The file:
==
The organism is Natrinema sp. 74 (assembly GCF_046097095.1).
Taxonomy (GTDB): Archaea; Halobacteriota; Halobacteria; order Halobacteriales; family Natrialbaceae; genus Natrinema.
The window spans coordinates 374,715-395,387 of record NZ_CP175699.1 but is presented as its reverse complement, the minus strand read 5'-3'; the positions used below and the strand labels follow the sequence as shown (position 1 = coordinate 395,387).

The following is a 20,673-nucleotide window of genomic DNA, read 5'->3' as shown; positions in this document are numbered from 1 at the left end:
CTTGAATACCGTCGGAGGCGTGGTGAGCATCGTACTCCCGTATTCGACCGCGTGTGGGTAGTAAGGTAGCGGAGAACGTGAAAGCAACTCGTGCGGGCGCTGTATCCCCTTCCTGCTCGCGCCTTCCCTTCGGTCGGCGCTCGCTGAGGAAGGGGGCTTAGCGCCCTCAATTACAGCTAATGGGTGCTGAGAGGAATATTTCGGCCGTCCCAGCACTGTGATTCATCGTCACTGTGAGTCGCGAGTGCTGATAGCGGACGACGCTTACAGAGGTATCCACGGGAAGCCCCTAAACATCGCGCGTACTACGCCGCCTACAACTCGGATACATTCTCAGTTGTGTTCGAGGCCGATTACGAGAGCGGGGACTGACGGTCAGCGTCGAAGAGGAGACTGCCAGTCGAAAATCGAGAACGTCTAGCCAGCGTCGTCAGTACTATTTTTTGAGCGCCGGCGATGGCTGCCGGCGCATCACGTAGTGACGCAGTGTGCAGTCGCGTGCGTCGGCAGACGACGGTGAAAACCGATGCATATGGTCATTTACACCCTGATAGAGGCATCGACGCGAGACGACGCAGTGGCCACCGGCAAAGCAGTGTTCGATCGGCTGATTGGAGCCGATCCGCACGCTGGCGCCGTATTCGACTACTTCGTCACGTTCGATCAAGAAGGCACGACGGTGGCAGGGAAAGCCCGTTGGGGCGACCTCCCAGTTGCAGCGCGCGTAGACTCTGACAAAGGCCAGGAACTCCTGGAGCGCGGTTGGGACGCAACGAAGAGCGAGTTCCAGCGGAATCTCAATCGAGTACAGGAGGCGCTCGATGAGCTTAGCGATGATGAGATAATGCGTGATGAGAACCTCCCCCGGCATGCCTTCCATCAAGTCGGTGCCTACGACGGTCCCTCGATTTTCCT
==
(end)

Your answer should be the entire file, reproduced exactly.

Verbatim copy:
The organism is Natrinema sp. 74 (assembly GCF_046097095.1).
Taxonomy (GTDB): Archaea; Halobacteriota; Halobacteria; order Halobacteriales; family Natrialbaceae; genus Natrinema.
The window spans coordinates 374,715-395,387 of record NZ_CP175699.1 but is presented as its reverse complement, the minus strand read 5'-3'; the positions used below and the strand labels follow the sequence as shown (position 1 = coordinate 395,387).

The following is a 20,673-nucleotide window of genomic DNA, read 5'->3' as shown; positions in this document are numbered from 1 at the left end:
CTTGAATACCGTCGGAGGCGTGGTGAGCATCGTACTCCCGTATTCGACCGCGTGTGGGTAGTAAGGTAGCGGAGAACGTGAAAGCAACTCGTGCGGGCGCTGTATCCCCTTCCTGCTCGCGCCTTCCCTTCGGTCGGCGCTCGCTGAGGAAGGGGGCTTAGCGCCCTCAATTACAGCTAATGGGTGCTGAGAGGAATATTTCGGCCGTCCCAGCACTGTGATTCATCGTCACTGTGAGTCGCGAGTGCTGATAGCGGACGACGCTTACAGAGGTATCCACGGGAAGCCCCTAAACATCGCGCGTACTACGCCGCCTACAACTCGGATACATTCTCAGTTGTGTTCGAGGCCGATTACGAGAGCGGGGACTGACGGTCAGCGTCGAAGAGGAGACTGCCAGTCGAAAATCGAGAACGTCTAGCCAGCGTCGTCAGTACTATTTTTTGAGCGCCGGCGATGGCTGCCGGCGCATCACGTAGTGACGCAGTGTGCAGTCGCGTGCGTCGGCAGACGACGGTGAAAACCGATGCATATGGTCATTTACACCCTGATAGAGGCATCGACGCGAGACGACGCAGTGGCCACCGGCAAAGCAGTGTTCGATCGGCTGATTGGAGCCGATCCGCACGCTGGCGCCGTATTCGACTACTTCGTCACGTTCGATCAAGAAGGCACGACGGTGGCAGGGAAAGCCCGTTGGGGCGACCTCCCAGTTGCAGCGCGCGTAGACTCTGACAAAGGCCAGGAACTCCTGGAGCGCGGTTGGGACGCAACGAAGAGCGAGTTCCAGCGGAATCTCAATCGAGTACAGGAGGCGCTCGATGAGCTTAGCGATGATGAGATAATGCGTGATGAGAACCTCCCCCGGCATGCCTTCCATCAAGTCGGTGCCTACGACGGTCCCTCGATTTTCCT